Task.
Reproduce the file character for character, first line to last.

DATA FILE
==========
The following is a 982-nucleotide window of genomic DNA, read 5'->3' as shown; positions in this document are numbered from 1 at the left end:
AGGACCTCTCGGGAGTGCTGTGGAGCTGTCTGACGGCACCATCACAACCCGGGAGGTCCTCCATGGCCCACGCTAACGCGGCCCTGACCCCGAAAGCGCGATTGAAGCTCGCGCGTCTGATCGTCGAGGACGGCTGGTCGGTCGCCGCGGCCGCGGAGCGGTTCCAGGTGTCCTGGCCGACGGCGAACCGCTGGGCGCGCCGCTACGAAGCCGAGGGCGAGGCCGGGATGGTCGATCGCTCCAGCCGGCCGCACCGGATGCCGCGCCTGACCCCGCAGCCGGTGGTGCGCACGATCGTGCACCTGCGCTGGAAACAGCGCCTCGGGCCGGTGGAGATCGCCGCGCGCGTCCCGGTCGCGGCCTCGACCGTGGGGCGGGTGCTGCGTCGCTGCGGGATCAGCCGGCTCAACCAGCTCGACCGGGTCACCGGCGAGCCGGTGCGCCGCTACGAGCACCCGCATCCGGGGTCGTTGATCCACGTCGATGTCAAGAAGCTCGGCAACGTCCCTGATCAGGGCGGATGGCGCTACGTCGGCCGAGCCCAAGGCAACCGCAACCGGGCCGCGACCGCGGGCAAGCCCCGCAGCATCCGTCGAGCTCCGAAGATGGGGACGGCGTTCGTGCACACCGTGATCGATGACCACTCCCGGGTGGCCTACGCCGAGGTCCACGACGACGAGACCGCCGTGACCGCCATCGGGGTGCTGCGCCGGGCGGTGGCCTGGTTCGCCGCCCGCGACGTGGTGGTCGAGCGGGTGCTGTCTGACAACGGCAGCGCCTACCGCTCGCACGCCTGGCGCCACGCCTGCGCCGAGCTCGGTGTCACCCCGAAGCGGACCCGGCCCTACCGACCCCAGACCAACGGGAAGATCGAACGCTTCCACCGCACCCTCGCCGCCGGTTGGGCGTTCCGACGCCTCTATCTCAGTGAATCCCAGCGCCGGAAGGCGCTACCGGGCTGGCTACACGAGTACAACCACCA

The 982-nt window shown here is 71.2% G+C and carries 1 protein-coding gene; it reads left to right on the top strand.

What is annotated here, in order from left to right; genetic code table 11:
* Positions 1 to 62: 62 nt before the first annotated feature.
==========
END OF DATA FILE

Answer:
The following is a 982-nucleotide window of genomic DNA, read 5'->3' as shown; positions in this document are numbered from 1 at the left end:
AGGACCTCTCGGGAGTGCTGTGGAGCTGTCTGACGGCACCATCACAACCCGGGAGGTCCTCCATGGCCCACGCTAACGCGGCCCTGACCCCGAAAGCGCGATTGAAGCTCGCGCGTCTGATCGTCGAGGACGGCTGGTCGGTCGCCGCGGCCGCGGAGCGGTTCCAGGTGTCCTGGCCGACGGCGAACCGCTGGGCGCGCCGCTACGAAGCCGAGGGCGAGGCCGGGATGGTCGATCGCTCCAGCCGGCCGCACCGGATGCCGCGCCTGACCCCGCAGCCGGTGGTGCGCACGATCGTGCACCTGCGCTGGAAACAGCGCCTCGGGCCGGTGGAGATCGCCGCGCGCGTCCCGGTCGCGGCCTCGACCGTGGGGCGGGTGCTGCGTCGCTGCGGGATCAGCCGGCTCAACCAGCTCGACCGGGTCACCGGCGAGCCGGTGCGCCGCTACGAGCACCCGCATCCGGGGTCGTTGATCCACGTCGATGTCAAGAAGCTCGGCAACGTCCCTGATCAGGGCGGATGGCGCTACGTCGGCCGAGCCCAAGGCAACCGCAACCGGGCCGCGACCGCGGGCAAGCCCCGCAGCATCCGTCGAGCTCCGAAGATGGGGACGGCGTTCGTGCACACCGTGATCGATGACCACTCCCGGGTGGCCTACGCCGAGGTCCACGACGACGAGACCGCCGTGACCGCCATCGGGGTGCTGCGCCGGGCGGTGGCCTGGTTCGCCGCCCGCGACGTGGTGGTCGAGCGGGTGCTGTCTGACAACGGCAGCGCCTACCGCTCGCACGCCTGGCGCCACGCCTGCGCCGAGCTCGGTGTCACCCCGAAGCGGACCCGGCCCTACCGACCCCAGACCAACGGGAAGATCGAACGCTTCCACCGCACCCTCGCCGCCGGTTGGGCGTTCCGACGCCTCTATCTCAGTGAATCCCAGCGCCGGAAGGCGCTACCGGGCTGGCTACACGAGTACAACCACCA

The 982-nt window shown here is 71.2% G+C and carries 1 protein-coding gene; it reads left to right on the top strand.

What is annotated here, in order from left to right; genetic code table 11:
* Positions 1 to 62: 62 nt before the first annotated feature.